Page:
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The emergency department entrance to St. Paul's hospital in downtown Vancouver is pictured in this file photo from March 19, 2020.

JONATHAN HAYWARD/The Canadian Press

Canadians enjoy a remarkable amount of freedom. Our governments ask little of us, aside from respecting the law and paying our taxes. Living in Canada confers far more benefits than it does responsibilities and duties.

But now that has changed. People who return to Canada from international travel are being asked to isolate themselves for 14 days. People who have symptoms related to COVID-19 are being told to do the same. Everyone else is being urged to stay home as much as possible, and to socially distance themselves from friends and strangers.

It’s a generational call to national duty; a request to do our part in the war on the coronavirus. All Canadians not living in a cave know by now that social distancing and self-isolation are the most urgent actions that we can take at this point in the outbreak.

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But too many people aren’t listening. Social media are replete with images of Canadians gathering on beaches and in parks, or having friends over for dinner. In Nova Scotia, the government was so miffed at the sight of hundreds of people blatantly violating its social-distancing rules over the weekend that on Sunday it declared a state of emergency. It has closed its provincial parks and beaches, banned gatherings of more than five people and ordered anyone coming in from out-of-province to self-isolate for 14 days. Police can issue tickets of up to $1,000 to rule breakers.

Vancouver, too, has taken action. Its council voted Monday to fine individuals up to $1,000 for failing to comply with emergency measures designed to slow the spread of the virus. That means police could start ticketing people in parks.

But Ontario’s provincial government, which declared a state of emergency last week, officially still allows gatherings of up to 50 people, and it currently has no plans to use its powers to turn social distancing and self-isolation into legal requirements. As of Monday, you could be ticketed in Ontario for parking in a no-parking zone, but you face no sanction for getting off an airplane after returning from March Break and heading straight to a grocery store, or going to the park with a dozen friends for a game of soccer.

On Monday, Prime Minister Justin Trudeau criticized people who are ignoring the rules. “Enough is enough. Go home and stay home,” he said.

He also reiterated his government’s position that “nothing is off the table” in terms of enforcement, including the use of the federal Emergencies Act.

The question now is, should Ottawa declare a national emergency and enforce social distancing and self-isolation across the country? Should these moral duties be turned into legal obligations?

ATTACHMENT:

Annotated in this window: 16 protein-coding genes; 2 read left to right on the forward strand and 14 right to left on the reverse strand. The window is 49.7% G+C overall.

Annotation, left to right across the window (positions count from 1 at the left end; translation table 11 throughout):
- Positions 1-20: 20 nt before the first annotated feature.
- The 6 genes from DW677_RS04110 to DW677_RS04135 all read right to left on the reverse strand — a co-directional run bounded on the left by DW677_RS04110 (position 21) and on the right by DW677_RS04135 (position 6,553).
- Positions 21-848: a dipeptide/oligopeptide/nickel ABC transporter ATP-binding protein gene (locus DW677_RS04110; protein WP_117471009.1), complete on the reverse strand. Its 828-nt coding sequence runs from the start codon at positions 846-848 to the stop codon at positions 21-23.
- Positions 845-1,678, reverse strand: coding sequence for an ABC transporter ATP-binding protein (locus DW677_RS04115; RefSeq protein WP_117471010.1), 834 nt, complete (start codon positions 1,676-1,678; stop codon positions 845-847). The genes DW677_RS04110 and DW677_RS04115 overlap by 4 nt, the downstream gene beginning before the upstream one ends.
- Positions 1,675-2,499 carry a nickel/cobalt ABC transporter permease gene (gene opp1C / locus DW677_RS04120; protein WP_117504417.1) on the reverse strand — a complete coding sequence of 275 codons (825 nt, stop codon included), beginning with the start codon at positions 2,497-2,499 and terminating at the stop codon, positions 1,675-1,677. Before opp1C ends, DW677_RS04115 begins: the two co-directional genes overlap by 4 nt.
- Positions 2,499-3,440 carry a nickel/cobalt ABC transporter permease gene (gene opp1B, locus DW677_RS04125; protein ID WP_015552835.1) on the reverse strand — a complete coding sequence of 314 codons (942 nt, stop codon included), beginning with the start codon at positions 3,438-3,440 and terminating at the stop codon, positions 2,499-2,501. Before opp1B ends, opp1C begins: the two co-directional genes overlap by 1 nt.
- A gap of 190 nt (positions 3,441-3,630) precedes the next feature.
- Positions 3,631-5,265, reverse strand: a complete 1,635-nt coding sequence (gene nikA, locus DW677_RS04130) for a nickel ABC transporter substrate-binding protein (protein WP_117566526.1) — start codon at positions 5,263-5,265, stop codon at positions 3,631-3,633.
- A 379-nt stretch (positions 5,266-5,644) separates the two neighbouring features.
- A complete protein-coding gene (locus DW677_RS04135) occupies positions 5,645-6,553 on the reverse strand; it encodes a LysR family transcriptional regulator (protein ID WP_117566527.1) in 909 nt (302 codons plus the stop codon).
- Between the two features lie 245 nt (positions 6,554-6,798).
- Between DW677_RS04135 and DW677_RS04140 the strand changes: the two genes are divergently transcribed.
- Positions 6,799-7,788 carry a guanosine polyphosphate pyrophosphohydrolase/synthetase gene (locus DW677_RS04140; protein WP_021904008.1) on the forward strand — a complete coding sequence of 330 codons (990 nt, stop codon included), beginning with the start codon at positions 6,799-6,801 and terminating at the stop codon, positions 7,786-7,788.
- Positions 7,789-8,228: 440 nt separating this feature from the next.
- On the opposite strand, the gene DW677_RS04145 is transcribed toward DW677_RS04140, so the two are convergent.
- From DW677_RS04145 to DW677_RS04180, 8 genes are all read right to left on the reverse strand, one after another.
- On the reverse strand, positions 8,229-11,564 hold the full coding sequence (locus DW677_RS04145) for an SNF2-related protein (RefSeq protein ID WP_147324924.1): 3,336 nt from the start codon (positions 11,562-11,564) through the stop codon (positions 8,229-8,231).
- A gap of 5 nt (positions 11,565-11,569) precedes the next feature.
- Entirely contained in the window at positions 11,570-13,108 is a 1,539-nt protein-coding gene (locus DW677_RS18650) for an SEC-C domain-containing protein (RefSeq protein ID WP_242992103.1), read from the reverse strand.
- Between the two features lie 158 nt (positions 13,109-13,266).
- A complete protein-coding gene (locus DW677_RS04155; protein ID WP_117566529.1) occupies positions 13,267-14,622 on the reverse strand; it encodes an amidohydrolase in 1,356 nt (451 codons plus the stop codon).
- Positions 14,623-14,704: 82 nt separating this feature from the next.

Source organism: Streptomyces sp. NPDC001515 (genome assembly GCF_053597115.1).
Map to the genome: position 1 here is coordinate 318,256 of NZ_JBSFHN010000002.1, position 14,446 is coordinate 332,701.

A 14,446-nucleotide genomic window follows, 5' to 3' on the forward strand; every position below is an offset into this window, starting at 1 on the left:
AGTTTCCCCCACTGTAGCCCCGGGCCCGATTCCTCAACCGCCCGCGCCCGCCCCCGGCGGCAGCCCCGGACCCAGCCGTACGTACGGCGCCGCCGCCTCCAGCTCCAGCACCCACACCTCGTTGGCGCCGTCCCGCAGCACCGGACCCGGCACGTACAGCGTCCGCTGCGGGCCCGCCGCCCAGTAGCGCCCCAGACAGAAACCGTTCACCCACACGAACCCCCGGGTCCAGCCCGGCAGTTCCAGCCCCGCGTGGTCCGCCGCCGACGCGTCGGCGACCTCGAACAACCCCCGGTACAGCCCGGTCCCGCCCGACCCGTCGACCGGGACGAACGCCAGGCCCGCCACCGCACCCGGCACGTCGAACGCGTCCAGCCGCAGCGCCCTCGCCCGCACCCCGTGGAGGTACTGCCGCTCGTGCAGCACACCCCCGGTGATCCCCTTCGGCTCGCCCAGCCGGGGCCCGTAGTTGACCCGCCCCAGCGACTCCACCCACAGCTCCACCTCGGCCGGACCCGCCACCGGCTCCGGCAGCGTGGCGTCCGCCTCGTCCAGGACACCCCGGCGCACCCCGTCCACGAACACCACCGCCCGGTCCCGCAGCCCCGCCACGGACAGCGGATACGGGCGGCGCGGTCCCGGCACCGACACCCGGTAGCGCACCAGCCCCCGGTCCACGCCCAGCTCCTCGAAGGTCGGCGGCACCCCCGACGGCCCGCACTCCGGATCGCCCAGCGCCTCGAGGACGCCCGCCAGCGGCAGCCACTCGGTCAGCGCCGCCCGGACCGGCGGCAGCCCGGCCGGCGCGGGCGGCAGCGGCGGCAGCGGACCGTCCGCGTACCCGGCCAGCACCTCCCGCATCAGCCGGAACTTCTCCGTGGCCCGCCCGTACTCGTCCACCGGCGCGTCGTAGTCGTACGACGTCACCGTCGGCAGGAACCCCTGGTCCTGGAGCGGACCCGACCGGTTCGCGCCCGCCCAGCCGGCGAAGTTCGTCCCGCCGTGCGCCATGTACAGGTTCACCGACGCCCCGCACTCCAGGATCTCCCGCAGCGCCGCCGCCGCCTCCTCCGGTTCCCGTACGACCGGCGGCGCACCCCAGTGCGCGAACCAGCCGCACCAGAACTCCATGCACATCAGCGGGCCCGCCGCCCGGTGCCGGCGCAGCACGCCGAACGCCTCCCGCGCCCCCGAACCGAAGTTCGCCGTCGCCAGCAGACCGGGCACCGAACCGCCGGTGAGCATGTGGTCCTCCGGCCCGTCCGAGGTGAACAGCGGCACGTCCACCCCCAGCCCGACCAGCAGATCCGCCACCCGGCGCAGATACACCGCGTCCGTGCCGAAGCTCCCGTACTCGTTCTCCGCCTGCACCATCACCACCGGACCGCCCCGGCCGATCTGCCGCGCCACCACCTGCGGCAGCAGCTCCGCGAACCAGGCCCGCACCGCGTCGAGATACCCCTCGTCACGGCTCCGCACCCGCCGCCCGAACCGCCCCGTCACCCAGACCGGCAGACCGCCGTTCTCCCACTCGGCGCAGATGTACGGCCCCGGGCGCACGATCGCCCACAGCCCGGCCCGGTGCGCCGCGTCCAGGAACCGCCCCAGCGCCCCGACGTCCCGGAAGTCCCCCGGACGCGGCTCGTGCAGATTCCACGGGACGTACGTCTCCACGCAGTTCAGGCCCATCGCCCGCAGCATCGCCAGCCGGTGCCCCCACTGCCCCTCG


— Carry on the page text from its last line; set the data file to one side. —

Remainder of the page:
Mr. Trudeau has moved slowly on this. Invoking the Emergencies Act would override provincial and municipal authority, and that should never be done lightly. But the consequences of not doing so may be serious.

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And in any case, there’s a national consensus on this issue. The country’s premiers and mayors are on the same page as Ottawa. Without a uniform message about what is allowed and what isn’t, combined with uniform enforcement, Canadians will continue to be confused about exactly what types of physical distancing they must engage in.

Why is it an offence to go to a park in one city and not in another? Why can people gather in groups of 50 in Ontario, and only five in Nova Scotia? And why would someone bother to stay indoors if they can look out the window and see a group of kids playing ball hockey, or their neighbours freshly back from Punta Cana unloading a van-load of groceries?

There is also the matter that provincial or municipal emergency declarations curtail the right of some Canadians to move about freely, while leaving other Canadians unrestricted. Using the power of the state to prevent people from gathering in groups, or from moving about in public while possibly being infected, is justified in this crisis, but it ought to be done uniformly.

The coronavirus outbreak is a crisis whose health and economic consequences will be felt by all, from coast to coast to coast. Social distancing measures are needed, and the more successful they are, the sooner they can be eased.

Every one of us must pull our weight. Barring a quick agreement among the provinces to enforce simple, standardized rules across Canada, Ottawa should declare a national emergency, and get the entire country pulling together.

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